Now the only question is, do I keep my original middle name or nix it? I kind of like the idea of having 4 names though.

        • I did exactly that, 4 names. I have always liked my name just the way it is and I wanted to keep the history attachment I have to my last name but it was super important to the husband that I have his name also. Dropping my middle name was a no go from the beginning, it is unique and familial and will be passed on to the generation I create. So when it was time to change my name it became Myfirst Mymiddle Mylast Hislast. A four part name. At the SS office they told my I could have my name read out however I wanted (the exact example I believe was Purple McStuffins Twinkletoes) so both my last name and his last name are my legal last name separated by a space because I don’t prefer hyphens and now I can use either last name. In short: I vote for having 4 names!

  5. My fiancé and I have decided we’re both taking our names together, probably hyphenated. My name is so common it’s ridiculous, which brings it’s own set of challenges, such as the wonderful confusion throughout college regarding me vs. the other Sarah M***** who also had blue eyes, blonde curly hair, and a very similar major to mine.

    Also, a friend realized our kids could have the initials BAMF, which pretty much sealed the deal. Now it’s time to find good BA name combinations!

  6. I’m adopted by my father. I chose to have to last names with no hyphen and believe me, its crazy to try and make people understand. At my doctor’s office, its listed with a hyphen…when I went the DMV to update my license they hypenated it (but I had them correct that) I agree, I love being unique. I also love my maiden name, Walton (and for the record, my brother is John Boy!). I also loved the tradition of taking my husbands name so I just compromised.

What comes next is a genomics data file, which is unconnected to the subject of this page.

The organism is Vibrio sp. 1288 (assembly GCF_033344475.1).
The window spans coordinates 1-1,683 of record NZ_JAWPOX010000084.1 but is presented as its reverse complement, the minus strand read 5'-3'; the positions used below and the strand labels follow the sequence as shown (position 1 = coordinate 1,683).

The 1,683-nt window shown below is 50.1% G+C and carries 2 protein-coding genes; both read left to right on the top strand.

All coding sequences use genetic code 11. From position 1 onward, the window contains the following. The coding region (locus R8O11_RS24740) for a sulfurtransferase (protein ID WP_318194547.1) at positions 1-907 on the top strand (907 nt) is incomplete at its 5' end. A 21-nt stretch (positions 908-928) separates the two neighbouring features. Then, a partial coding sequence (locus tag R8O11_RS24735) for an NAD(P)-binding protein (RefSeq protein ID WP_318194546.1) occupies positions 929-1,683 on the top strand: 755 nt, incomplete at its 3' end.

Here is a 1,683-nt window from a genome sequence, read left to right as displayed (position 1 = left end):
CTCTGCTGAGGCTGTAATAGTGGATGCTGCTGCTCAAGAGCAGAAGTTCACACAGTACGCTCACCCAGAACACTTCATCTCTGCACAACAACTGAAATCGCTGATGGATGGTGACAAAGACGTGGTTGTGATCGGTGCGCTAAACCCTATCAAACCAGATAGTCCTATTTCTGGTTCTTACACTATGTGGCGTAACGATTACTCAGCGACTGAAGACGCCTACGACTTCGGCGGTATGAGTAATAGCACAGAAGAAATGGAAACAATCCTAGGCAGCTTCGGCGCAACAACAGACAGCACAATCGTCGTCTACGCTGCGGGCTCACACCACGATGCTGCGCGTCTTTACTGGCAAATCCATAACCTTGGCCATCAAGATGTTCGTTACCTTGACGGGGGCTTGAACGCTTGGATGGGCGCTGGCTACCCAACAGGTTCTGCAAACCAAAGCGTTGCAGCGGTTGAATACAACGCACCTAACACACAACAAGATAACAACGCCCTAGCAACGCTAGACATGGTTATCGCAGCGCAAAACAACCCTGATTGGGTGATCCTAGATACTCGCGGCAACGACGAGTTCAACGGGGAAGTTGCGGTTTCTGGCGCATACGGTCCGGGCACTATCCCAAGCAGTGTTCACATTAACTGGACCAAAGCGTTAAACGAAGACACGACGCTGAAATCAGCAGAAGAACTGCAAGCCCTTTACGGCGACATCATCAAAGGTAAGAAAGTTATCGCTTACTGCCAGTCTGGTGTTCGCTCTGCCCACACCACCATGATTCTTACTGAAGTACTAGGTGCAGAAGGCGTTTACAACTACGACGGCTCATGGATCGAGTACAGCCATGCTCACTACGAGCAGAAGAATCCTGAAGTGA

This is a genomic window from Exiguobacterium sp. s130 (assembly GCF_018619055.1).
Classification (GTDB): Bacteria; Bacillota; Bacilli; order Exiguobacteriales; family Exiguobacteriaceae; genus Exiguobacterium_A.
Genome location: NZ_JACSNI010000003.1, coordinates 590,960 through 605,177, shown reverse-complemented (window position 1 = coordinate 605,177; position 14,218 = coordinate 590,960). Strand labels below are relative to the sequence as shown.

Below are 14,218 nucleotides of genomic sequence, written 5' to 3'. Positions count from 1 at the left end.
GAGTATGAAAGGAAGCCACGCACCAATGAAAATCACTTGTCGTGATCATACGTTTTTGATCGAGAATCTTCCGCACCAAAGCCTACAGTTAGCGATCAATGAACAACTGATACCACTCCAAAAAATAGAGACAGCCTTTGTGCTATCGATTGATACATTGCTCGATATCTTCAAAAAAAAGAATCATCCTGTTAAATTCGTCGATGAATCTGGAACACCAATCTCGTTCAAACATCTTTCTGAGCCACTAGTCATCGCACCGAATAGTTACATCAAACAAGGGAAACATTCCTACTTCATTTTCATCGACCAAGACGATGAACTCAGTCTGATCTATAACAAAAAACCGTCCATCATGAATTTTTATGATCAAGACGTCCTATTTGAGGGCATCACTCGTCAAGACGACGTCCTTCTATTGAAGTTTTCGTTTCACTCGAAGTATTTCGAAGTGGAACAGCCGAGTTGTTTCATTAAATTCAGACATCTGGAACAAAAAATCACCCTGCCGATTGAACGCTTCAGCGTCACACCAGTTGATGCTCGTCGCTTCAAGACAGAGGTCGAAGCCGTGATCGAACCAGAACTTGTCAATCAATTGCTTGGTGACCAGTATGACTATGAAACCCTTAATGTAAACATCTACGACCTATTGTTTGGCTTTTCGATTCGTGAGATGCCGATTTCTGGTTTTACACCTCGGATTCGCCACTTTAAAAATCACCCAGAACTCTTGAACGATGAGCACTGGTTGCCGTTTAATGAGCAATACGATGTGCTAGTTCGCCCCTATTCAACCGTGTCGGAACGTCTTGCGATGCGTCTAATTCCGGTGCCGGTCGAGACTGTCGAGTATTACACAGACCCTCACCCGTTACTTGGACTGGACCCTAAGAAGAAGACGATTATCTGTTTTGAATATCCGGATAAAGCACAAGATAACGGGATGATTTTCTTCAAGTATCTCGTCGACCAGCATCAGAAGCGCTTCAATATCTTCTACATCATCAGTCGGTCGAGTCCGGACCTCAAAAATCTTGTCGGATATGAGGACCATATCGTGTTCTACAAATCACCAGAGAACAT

• My friend has that policy- and triplets. The two boys have the father’s last name and her daughter has her last name. My feminist mother had quite a mouthful to say when she heard about it- that separating by gender is no better than having all children take one last name- but I think it will give the littler girl (who is still a baby) a special bond with her mother growing up.

    • My fiance and I are considering doing two last names with no hyphen. I am wondering if sometimes people ignore your first last name, thinking it’s your middle name? Or any other issues you might have.

      Or, if you really like it, I’d love to hear about that as well.

      • My FH was born with two unhyphenated last names. It’s been horrible for him. All of his major forms of ID (birth certificate, SS card, passport) have different versions. All 1 word, hyphenated, space, 2nd one gone entirely, etc. Which makes it EXTREMELY difficult when trying to identify himself for things like boarding airplanes or getting PO boxes or ID cards.

        I guess if you’re suuper careful and always pay super close attention when getting your documents for the first time, it might prevent the headache. In FH’s case, his birth certificate, SS#, and passport were all created when he arrived in this country as a young child, and his parents obviously didn’t pay that much attention (or probably even realize how important it would be down the road).

  7. My mother didn’t change her last name when she got married, but would often use her maiden name hypthenated with my dad’s last name when it pertained to my sister and myself (school forms, etc.), since we just have the same last name as our dad. The only problem with this is that she often forgets which name she has things listed under, her maiden name, my dad’s last name, or the hyphenated combo. Now that I’m all grown up, I realize how cool it is that she kept her own name, but never got all offended or condescending if someone called her by my dad’s last name. I intend to follow in her footsteps.

    • I like this idea, too and was hoping to just do that – keep my name everywhere official but won’t mind if people call me Mrs C. This is partly because I’ve gone through a name change twice (full name due to ridiculously religious Hindu family of the manipulative ex and again after divorce) and it is a great pain to do when you reside in UK but hold a Polish passport.
      The kids have my last name as their second middle name. Problem sorted

  8. My last name is Jolly and I LOVE IT! As for changing it? He never even thought to ask. 🙂